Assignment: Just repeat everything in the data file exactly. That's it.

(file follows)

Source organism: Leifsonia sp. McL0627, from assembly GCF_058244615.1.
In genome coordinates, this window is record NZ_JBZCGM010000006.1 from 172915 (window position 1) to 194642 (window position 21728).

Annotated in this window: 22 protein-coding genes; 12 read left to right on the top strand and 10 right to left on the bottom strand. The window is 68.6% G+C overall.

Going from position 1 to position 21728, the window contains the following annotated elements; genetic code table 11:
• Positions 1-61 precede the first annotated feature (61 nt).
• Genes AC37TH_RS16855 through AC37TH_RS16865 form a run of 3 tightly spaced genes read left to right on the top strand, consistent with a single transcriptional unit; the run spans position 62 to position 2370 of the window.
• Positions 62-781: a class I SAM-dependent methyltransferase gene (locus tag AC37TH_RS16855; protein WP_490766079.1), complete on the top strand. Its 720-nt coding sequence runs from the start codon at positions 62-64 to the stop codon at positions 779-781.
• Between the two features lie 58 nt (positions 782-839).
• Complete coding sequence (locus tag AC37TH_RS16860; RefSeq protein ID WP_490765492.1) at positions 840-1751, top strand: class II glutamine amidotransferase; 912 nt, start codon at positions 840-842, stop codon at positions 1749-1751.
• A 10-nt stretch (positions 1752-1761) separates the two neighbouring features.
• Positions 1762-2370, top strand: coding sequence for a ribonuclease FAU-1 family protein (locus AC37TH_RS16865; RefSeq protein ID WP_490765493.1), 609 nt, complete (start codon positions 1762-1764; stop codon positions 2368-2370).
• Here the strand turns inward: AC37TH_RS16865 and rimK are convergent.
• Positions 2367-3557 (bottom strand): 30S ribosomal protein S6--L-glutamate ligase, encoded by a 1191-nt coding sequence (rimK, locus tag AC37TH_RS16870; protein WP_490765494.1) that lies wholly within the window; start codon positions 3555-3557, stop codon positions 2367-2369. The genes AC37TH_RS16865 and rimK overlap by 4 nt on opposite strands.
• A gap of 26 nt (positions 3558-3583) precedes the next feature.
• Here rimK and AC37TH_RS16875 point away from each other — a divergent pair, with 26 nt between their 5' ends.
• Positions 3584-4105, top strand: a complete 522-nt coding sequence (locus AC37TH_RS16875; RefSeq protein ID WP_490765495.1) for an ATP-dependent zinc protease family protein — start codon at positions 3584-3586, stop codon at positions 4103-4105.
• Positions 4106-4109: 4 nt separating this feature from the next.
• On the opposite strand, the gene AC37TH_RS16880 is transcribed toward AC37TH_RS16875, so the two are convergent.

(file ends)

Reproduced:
Source organism: Leifsonia sp. McL0627, from assembly GCF_058244615.1.
In genome coordinates, this window is record NZ_JBZCGM010000006.1 from 172915 (window position 1) to 194642 (window position 21728).

Annotated in this window: 22 protein-coding genes; 12 read left to right on the top strand and 10 right to left on the bottom strand. The window is 68.6% G+C overall.

Going from position 1 to position 21728, the window contains the following annotated elements; genetic code table 11:
• Positions 1-61 precede the first annotated feature (61 nt).
• Genes AC37TH_RS16855 through AC37TH_RS16865 form a run of 3 tightly spaced genes read left to right on the top strand, consistent with a single transcriptional unit; the run spans position 62 to position 2370 of the window.
• Positions 62-781: a class I SAM-dependent methyltransferase gene (locus tag AC37TH_RS16855; protein WP_490766079.1), complete on the top strand. Its 720-nt coding sequence runs from the start codon at positions 62-64 to the stop codon at positions 779-781.
• Between the two features lie 58 nt (positions 782-839).
• Complete coding sequence (locus tag AC37TH_RS16860; RefSeq protein ID WP_490765492.1) at positions 840-1751, top strand: class II glutamine amidotransferase; 912 nt, start codon at positions 840-842, stop codon at positions 1749-1751.
• A 10-nt stretch (positions 1752-1761) separates the two neighbouring features.
• Positions 1762-2370, top strand: coding sequence for a ribonuclease FAU-1 family protein (locus AC37TH_RS16865; RefSeq protein ID WP_490765493.1), 609 nt, complete (start codon positions 1762-1764; stop codon positions 2368-2370).
• Here the strand turns inward: AC37TH_RS16865 and rimK are convergent.
• Positions 2367-3557 (bottom strand): 30S ribosomal protein S6--L-glutamate ligase, encoded by a 1191-nt coding sequence (rimK, locus tag AC37TH_RS16870; protein WP_490765494.1) that lies wholly within the window; start codon positions 3555-3557, stop codon positions 2367-2369. The genes AC37TH_RS16865 and rimK overlap by 4 nt on opposite strands.
• A gap of 26 nt (positions 3558-3583) precedes the next feature.
• Here rimK and AC37TH_RS16875 point away from each other — a divergent pair, with 26 nt between their 5' ends.
• Positions 3584-4105, top strand: a complete 522-nt coding sequence (locus AC37TH_RS16875; RefSeq protein ID WP_490765495.1) for an ATP-dependent zinc protease family protein — start codon at positions 3584-3586, stop codon at positions 4103-4105.
• Positions 4106-4109: 4 nt separating this feature from the next.
• On the opposite strand, the gene AC37TH_RS16880 is transcribed toward AC37TH_RS16875, so the two are convergent.